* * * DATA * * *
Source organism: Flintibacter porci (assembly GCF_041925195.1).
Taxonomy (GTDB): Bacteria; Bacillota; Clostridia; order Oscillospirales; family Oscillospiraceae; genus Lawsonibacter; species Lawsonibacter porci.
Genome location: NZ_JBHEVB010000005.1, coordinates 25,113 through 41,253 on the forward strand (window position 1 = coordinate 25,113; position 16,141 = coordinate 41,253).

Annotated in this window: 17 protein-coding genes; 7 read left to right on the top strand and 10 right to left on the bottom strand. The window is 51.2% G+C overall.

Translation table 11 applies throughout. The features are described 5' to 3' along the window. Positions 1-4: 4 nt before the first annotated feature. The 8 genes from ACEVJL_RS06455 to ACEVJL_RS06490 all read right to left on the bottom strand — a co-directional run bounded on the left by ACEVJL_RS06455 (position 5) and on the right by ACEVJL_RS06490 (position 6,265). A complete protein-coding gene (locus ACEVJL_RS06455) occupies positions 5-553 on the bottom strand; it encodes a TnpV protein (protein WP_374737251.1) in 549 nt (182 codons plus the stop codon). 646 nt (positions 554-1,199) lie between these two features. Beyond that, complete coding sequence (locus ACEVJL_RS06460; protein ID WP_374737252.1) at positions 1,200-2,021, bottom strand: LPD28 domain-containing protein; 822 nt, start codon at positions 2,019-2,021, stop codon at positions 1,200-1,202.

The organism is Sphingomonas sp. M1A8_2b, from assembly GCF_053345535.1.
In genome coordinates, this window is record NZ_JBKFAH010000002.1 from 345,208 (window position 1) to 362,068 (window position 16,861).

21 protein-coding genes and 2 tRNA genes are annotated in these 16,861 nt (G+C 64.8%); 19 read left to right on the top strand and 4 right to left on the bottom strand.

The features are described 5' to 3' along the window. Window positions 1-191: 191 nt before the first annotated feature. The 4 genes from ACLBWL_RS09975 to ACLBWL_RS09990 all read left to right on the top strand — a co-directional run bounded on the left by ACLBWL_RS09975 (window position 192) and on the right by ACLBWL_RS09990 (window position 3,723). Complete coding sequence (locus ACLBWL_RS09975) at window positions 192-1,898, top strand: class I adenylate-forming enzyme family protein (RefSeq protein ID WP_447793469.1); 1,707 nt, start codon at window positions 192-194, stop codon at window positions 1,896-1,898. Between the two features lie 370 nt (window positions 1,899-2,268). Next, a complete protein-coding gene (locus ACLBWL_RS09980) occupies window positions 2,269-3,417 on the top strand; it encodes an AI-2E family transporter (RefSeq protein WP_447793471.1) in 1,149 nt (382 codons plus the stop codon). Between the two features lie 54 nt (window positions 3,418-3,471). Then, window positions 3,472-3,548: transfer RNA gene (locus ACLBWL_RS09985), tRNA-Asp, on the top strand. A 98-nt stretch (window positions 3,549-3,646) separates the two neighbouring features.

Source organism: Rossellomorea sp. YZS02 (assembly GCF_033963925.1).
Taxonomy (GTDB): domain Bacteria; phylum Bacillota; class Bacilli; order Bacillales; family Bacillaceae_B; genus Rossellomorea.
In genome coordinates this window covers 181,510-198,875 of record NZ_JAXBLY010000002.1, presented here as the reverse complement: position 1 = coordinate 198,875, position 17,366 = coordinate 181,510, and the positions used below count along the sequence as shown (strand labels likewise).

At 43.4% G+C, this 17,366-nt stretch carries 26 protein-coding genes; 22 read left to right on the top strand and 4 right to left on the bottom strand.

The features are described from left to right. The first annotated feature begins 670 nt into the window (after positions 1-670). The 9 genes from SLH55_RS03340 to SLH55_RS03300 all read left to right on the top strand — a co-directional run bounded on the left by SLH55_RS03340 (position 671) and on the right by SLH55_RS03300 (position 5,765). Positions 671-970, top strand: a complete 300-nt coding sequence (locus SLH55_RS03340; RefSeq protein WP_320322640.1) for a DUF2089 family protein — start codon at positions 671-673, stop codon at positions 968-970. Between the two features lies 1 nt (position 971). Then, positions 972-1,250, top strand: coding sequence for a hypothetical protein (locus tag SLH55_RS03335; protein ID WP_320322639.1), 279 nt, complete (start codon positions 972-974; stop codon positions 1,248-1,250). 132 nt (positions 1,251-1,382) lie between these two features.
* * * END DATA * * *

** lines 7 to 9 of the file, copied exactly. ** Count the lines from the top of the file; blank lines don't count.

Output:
In genome coordinates, this window is record NZ_JBKFAH010000002.1 from 345,208 (window position 1) to 362,068 (window position 16,861).

21 protein-coding genes and 2 tRNA genes are annotated in these 16,861 nt (G+C 64.8%); 19 read left to right on the top strand and 4 right to left on the bottom strand.

The features are described 5' to 3' along the window. Window positions 1-191: 191 nt before the first annotated feature. The 4 genes from ACLBWL_RS09975 to ACLBWL_RS09990 all read left to right on the top strand — a co-directional run bounded on the left by ACLBWL_RS09975 (window position 192) and on the right by ACLBWL_RS09990 (window position 3,723). Complete coding sequence (locus ACLBWL_RS09975) at window positions 192-1,898, top strand: class I adenylate-forming enzyme family protein (RefSeq protein ID WP_447793469.1); 1,707 nt, start codon at window positions 192-194, stop codon at window positions 1,896-1,898. Between the two features lie 370 nt (window positions 1,899-2,268). Next, a complete protein-coding gene (locus ACLBWL_RS09980) occupies window positions 2,269-3,417 on the top strand; it encodes an AI-2E family transporter (RefSeq protein WP_447793471.1) in 1,149 nt (382 codons plus the stop codon). Between the two features lie 54 nt (window positions 3,418-3,471). Then, window positions 3,472-3,548: transfer RNA gene (locus ACLBWL_RS09985), tRNA-Asp, on the top strand. A 98-nt stretch (window positions 3,549-3,646) separates the two neighbouring features.